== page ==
The term "biodegradable" has been used over the past few years, to describe plastics or packaging that could potentially be metabolized by microorganisms in nature, with complete breakdown to CO2/Methane, water and biomass. However, there is significant confusion and controversy surrounding biodegradable plastics since many suppliers have used the term to loosely describe their material/packaging without specifying the conditions under which the material would degrade in nature. For instance, some plastics (like PLA) will only degrade under industrial composting conditions, while some others (like PHA) can break down under a wider range of conditions and environments (industrial, backyard, marine). Given this widespread confusion and the misuse of the "biodegradable" term, many global government and industry organizations have issued guidelines to restrict or eliminate the unqualified use of biodegradable as a descriptor of plastics or packaging. These include the European Commission guidelines (European Plastics Strategy) and the Federal Trade Commission Green Guides in the US.
In line with such guidelines, Ubuntoo's recommends that companies providing biodegradable materials, products or packaging:
1.Avoid unqualified use of the term "biodegradable" to describe their products
2.Any claim of biodegradability should be accompanied by a description of specific conditions and environments under which the material or product will undergo degradation in nature
3.It is strongly recommended that companies provide globally accepted certifications or testing for various biodegradability claims (such as the BPA certification for industrial composting)
Further in line with the position articulated by the European Commission as well as major CPG companies, Ubuntoo recommends that "biodegradable" plastics should not be considered a solution for littering (or worse a license to litter). Appropriate collection and end-of-life solutions (such as industrial composting or home composting) need to be put into place to avoid biodegradable plastics ending up as litter in the environment.
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INSOFT's founder is Patrick Mainguené, who worked with Patrick Marguerie, the designer of Annecy (MAGEO Design) to produce the Ector sneakers. The company was started in 2011 and is based in Romans, France. They use polyester from recycled PET bottles, and reduce waste and plastic pollution.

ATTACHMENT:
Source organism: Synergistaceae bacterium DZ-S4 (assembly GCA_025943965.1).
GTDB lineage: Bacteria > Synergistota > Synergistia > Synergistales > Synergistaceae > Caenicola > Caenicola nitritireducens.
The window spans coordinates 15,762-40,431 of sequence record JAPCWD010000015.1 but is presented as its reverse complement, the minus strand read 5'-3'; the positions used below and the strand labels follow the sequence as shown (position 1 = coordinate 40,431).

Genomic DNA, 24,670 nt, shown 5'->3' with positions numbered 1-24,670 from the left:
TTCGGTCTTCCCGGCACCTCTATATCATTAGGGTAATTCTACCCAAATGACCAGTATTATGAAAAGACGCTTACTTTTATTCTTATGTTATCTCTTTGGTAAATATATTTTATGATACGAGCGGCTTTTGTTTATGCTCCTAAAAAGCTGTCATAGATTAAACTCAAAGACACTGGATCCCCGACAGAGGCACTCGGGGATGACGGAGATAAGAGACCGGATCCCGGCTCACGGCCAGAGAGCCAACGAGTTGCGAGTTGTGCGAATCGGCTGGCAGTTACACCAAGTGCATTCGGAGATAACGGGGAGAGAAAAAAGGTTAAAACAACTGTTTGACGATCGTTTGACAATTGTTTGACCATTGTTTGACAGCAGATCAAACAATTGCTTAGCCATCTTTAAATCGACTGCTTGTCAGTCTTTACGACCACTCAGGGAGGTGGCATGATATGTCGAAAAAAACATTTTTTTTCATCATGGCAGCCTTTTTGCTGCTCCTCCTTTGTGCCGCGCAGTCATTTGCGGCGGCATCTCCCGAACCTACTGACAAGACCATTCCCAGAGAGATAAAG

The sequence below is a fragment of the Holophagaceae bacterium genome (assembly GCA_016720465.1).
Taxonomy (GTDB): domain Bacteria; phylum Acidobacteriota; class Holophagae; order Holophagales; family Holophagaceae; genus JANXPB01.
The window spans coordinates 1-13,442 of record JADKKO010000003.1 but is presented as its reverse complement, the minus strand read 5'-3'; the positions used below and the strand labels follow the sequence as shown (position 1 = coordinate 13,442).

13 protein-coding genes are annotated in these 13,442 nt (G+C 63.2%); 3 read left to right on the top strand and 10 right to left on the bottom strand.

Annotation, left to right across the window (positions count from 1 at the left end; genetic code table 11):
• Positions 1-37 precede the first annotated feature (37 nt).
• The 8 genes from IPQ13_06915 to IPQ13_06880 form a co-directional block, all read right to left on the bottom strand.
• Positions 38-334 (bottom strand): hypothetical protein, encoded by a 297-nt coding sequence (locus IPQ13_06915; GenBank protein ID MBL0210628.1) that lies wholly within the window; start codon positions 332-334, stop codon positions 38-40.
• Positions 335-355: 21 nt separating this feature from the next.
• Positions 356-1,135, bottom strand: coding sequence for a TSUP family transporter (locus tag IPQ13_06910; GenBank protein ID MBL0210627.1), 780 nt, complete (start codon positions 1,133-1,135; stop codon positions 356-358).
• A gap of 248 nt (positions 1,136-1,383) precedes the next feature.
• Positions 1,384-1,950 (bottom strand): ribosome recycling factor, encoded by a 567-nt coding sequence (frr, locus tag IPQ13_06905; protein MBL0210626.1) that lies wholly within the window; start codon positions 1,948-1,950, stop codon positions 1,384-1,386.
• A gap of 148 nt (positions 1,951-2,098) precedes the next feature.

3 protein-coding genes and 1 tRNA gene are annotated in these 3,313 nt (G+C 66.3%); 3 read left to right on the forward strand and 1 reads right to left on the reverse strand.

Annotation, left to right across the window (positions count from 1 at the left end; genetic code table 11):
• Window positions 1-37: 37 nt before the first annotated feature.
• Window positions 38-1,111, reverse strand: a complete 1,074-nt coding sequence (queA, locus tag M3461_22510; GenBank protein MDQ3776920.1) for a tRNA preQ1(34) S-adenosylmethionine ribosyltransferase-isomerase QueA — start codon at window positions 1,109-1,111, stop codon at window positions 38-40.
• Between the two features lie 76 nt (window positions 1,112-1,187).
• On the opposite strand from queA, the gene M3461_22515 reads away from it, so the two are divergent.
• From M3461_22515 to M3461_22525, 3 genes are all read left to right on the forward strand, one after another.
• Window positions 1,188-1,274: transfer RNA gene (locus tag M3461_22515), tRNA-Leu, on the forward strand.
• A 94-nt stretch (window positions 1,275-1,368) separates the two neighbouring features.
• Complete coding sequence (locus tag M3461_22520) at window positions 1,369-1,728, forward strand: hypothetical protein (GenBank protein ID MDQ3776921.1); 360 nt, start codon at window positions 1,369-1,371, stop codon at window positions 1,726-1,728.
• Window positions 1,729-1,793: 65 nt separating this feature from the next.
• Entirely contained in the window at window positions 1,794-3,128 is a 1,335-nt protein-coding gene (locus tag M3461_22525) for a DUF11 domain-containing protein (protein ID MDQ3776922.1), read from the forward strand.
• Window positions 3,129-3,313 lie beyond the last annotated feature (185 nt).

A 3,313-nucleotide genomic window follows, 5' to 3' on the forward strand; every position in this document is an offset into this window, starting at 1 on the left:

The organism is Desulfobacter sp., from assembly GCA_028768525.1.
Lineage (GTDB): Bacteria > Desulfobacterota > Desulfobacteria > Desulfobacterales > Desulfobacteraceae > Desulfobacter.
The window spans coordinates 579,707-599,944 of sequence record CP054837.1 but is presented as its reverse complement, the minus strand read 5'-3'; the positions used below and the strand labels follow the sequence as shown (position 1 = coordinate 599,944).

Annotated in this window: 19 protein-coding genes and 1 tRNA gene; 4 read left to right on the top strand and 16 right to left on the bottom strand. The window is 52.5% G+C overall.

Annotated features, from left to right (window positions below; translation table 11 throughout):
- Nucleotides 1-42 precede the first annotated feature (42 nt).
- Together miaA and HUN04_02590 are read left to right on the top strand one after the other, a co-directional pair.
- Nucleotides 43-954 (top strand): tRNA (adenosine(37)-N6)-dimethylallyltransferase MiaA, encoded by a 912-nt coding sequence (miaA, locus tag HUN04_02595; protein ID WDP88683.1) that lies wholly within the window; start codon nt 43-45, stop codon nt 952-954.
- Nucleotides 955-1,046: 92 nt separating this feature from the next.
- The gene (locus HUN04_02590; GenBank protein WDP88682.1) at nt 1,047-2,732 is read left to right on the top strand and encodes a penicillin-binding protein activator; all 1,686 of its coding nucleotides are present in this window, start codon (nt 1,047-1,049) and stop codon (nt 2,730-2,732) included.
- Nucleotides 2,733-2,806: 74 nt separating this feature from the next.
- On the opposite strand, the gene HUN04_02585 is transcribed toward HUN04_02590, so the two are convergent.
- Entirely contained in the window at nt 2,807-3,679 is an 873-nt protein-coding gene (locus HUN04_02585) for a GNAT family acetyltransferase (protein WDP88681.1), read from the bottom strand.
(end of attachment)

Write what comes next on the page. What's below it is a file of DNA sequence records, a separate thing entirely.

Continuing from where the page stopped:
The company works with local partners and the entire manufacture of the shoe is carried out in the territory of Romans from the cutting phase of the material to the finish, through the essential steps of stitching or assembly. It has been made to fit a circular economy as it uses recycled plastics, and after use the shoes can be recycled again and again without need for disassembly.
The sneakers, shoes and slippers are well-designed, comfortable and produced from quality materials. The various parts of the shoes are assembled by hand. The shoes are durable and washable at only 30 °C. They have spring, summer, autumn and winter collections. Many of them are sportswear as well as slippers.
The slippers and shoes use recycled felt made from PET from recycled plastic bottles. This is OEKO-TEX 100 certified and sourced from Europe. It has no health hazards, and is PVC-FREE, GLUE-FREE.
The Ector shoes can be ordered online and are currently delivered to France, Luxembourg and Belgium.
Prior to creating Soft'IN, Patrick the founder chalked up many years of experience in designing, developing, and marketing of different kinds of sports shoes, for Lafuma (9 years), AIGLE (5 years) and Salomon (5 years).
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